The winning poem chosen by Cullen Bailey Burns


By Gloria Keeley

Thelonious played Black Crow

low and slow

strange fruit still echoes

blackened in the cold hard sun

night fell on

the slip knot of moon

color lines drawn on

the maps of trees

roots unaware

magnolias budded white

sway with the gentle breeze

music of washboards and harps

far from plantation mansions

in the backwater’s dark strut with

the taps of shoes

before the wolves hunt,

the black locusts buzz

gospel singers tune

their collective voices

the fruit gathered neatly

beneath the darkening shade

headed toward heaven

the horns blow Dixie

And the winning story chosen by Jackie Davis-Martin!

End of the Line

By Chandler Vannasdall

Rambert sits cross-legged near the back of a crowded city bus. He dreads the long commute home, because after this bus reaches its final destination, he still must catch two more crowded busses before he can rest. He takes tiny sips from his flask, hidden in his sleeve, in order to ease the stress of his workday. Rambert looks up from the newspaper he just struggled several minutes to fold in the perfect shape for reading the article he saved to read last.

While carefully observing the long dark smudges of ink on his left hand, he notices just beyond his focus sits an elderly lady. She is sitting with her arms crossed over her chest under a faded pink shawl, her mouth tightly pursed in a scowl, and her hair curled up like that of a dainty but dedicated 1940’s housewife.

Rambert stares at her and begins to imagine all the horrible discomfort and displeasure that this old woman must feel, cramped into the same mechanic cage as he is. He begins to imagine how she must be so disgusted by the harsh reality of the four young school boys, giggling, huddled around looking at nude photos of the same celebrities in the same teenaged TV shows they will undoubtedly watch with their siblings when they get home. He imagines how her soft ears are getting bombarded with brutal words. People forming phrases so profane, and so near her head that she is forced to imagine the kind of violence these young people speak about to one another as if commonplace. Rambert wishes he could kick everyone of these people off the bus for the way they are behaving in her elegant presence.

The bus clears out some, and Rambert now lowers his newspaper without reading the article he had saved previously, uncrosses his legs, and with a sharp exhale begins to carefully walk towards the front of the bus. He glances a little longer than normal at each disappointing group of millennials as he passes them, believing that if he could position himself nearer to the old woman and match her disapproving scowl he will be able to save her from the struggle of her commute.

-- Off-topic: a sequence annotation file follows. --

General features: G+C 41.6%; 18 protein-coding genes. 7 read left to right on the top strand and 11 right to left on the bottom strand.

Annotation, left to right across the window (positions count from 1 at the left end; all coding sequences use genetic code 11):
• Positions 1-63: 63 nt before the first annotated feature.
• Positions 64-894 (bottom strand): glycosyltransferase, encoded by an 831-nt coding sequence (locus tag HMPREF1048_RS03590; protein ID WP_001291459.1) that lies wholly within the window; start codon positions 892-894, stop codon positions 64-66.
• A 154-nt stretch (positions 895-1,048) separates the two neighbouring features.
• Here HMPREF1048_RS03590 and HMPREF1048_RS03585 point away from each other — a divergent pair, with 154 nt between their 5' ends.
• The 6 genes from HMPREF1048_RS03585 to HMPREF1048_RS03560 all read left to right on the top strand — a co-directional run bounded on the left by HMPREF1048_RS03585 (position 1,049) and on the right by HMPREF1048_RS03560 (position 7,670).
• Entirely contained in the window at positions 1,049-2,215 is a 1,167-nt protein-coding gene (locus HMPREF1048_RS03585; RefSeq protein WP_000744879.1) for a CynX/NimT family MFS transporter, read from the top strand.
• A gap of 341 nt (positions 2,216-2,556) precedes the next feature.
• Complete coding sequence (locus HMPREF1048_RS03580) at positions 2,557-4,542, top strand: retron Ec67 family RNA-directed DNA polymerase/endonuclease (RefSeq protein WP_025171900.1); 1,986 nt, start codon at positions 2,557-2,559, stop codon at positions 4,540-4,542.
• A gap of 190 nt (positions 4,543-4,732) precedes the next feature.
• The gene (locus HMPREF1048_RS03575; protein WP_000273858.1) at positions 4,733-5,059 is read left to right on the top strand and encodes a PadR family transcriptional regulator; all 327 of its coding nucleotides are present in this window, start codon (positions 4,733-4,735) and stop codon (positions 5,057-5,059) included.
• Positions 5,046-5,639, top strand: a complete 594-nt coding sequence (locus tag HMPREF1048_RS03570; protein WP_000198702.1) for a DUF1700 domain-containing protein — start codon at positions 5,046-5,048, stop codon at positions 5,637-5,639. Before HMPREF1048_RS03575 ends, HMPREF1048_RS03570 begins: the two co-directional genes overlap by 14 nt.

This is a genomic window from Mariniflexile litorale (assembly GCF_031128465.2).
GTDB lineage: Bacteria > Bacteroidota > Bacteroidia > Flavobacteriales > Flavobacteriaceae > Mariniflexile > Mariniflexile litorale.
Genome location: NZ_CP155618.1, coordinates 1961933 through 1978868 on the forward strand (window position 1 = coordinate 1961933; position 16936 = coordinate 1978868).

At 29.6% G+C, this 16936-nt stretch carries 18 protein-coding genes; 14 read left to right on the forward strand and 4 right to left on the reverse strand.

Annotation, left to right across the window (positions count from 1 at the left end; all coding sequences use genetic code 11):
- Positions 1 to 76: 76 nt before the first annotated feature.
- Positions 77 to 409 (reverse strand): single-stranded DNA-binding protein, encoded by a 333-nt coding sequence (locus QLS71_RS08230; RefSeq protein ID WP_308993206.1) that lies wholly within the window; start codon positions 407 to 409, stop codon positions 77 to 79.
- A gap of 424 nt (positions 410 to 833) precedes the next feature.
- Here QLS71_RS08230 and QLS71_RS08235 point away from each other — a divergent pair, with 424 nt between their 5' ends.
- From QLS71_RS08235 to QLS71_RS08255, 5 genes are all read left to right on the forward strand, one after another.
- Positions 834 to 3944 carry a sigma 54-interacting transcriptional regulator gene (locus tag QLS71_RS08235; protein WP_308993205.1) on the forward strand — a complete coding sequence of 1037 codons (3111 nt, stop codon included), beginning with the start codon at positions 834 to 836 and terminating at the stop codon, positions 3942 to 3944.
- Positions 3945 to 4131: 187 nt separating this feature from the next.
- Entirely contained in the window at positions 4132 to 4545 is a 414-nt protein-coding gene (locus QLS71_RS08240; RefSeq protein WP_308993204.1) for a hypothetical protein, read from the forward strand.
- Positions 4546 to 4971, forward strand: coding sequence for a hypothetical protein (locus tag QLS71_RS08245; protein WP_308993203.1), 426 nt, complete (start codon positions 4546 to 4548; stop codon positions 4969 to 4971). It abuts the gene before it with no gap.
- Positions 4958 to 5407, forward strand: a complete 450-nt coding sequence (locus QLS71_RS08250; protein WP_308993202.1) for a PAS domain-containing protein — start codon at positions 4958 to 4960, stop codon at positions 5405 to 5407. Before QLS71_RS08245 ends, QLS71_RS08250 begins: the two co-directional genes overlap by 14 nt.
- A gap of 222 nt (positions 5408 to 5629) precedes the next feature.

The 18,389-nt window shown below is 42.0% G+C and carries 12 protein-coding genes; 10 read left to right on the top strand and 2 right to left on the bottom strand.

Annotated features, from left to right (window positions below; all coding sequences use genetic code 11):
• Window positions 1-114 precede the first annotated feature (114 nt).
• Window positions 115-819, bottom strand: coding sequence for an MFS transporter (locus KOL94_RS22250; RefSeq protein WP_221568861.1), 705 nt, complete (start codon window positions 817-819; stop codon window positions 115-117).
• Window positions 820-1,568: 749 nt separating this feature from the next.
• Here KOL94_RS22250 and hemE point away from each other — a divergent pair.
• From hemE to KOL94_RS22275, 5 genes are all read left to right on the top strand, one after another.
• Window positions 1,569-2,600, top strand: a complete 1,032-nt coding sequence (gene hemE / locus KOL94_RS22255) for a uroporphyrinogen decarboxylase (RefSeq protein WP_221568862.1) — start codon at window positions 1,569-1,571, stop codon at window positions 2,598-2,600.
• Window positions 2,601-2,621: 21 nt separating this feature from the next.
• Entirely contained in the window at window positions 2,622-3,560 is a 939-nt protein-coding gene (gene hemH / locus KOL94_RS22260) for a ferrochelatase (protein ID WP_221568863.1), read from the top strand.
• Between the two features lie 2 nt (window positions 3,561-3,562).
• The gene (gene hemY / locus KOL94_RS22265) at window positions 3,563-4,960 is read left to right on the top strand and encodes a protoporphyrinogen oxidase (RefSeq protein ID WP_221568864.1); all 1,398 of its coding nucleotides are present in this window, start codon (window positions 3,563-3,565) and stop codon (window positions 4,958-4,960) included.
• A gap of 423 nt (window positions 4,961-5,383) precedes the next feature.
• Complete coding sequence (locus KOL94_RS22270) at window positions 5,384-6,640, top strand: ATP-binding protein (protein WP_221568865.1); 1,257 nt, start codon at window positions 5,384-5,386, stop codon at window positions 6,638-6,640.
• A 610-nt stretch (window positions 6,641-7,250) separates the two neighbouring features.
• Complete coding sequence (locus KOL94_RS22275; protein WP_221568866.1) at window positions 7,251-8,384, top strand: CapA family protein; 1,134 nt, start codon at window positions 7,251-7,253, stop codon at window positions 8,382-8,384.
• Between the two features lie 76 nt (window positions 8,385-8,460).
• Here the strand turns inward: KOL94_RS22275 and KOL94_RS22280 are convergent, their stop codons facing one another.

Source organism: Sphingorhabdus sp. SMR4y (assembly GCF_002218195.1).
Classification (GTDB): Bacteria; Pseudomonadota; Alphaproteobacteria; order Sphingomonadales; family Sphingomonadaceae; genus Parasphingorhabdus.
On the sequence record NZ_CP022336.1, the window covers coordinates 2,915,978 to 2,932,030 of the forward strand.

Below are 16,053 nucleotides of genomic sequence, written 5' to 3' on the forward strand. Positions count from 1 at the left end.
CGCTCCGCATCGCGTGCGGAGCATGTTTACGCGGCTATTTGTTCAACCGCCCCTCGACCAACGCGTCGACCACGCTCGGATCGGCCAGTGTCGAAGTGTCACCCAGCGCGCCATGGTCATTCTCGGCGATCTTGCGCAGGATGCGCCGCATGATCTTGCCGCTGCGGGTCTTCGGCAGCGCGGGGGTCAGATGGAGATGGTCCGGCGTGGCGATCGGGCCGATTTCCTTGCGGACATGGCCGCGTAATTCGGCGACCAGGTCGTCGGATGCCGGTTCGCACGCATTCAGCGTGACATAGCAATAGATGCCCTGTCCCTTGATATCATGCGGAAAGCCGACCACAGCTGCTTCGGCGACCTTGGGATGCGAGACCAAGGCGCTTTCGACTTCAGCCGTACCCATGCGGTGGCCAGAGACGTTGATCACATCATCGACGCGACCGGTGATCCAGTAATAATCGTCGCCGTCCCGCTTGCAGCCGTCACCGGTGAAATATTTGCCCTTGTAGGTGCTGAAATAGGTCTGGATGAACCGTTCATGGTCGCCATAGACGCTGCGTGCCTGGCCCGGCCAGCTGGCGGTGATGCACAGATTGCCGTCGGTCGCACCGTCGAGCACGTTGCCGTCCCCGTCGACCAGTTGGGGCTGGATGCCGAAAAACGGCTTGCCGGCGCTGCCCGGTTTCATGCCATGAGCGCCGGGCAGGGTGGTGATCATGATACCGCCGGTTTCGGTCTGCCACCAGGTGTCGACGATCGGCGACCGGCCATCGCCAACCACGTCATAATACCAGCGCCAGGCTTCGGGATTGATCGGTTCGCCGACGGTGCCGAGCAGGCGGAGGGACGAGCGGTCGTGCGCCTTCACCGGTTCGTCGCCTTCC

He finds an empty seat and carefully slumps back down into the hard plastic seats as he takes another sip from his flask, and crosses his other leg. Rambert is now so dialed in on defending the honor of the lady now just a few seats away; he notices a very young couple standing a block away on the bus route. The couple is smoking the end of a joint and caressing one another with glazed over eyes, smoke stained fingers gliding through one another’s hair. Rambert now sees that the young man is covered in piercings and tattoos and the girl is not covered in very much at all, and he now wonders what the sweet old woman must be enduring. Her feeble arms suddenly unfold and he shares his disapproval of the couple’s demeanor, because Rambert knows that the elderly lady stuck on this circus of a bus would never have tolerated this kind of public behavior and never stood for this grotesque display of mutual disrespect if only she could even still stand on a moving bus.

The same young girl, although at this point in the ride there are many empty seats, sits on her boyfriends lap. Rambert stares coldly and starts to even feel embarrassed for the old woman and her honor, as the young man sticks his tongue down the throat of his girlfriends and slowly slides his hand up her shirt. The old woman’s pursed lips now fall agape, in the uncertain shock and disbelief that Rambert feels he fully shares with this woman by now, and uncrosses his legs to match her physical response.

The bus is now approaching the last leg of the long route out of town, and the last of the rotten and unforgivable proprietors of these so-deemed public atrocities exits the bus. Only Rambert, the old woman, and the insistently unbiased driver of the bus now share the silver space. With the departure of the deviants and the last sip of his flask, Rambert is now able to relax. He uncrosses his legs, stretches his arms, picks up the treasured article from his perfectly folded paper and his eyes slide across the gray page in the total silence of the once chaos-filled chrome coffin the two quietly endured for over an hour.

Rambert begins to pack up his briefcase and buttons his brown jacket, noticing the bus slowing to approach the first station in his travel. He stands and walks past the woman. As he is passing he leans his head down, smiles sincerely at his stranger-friend and nods his head. Rambert steps carefully onto the dark wet cement, lights a cigarette and begins to walk to his next bus stop six blocks south.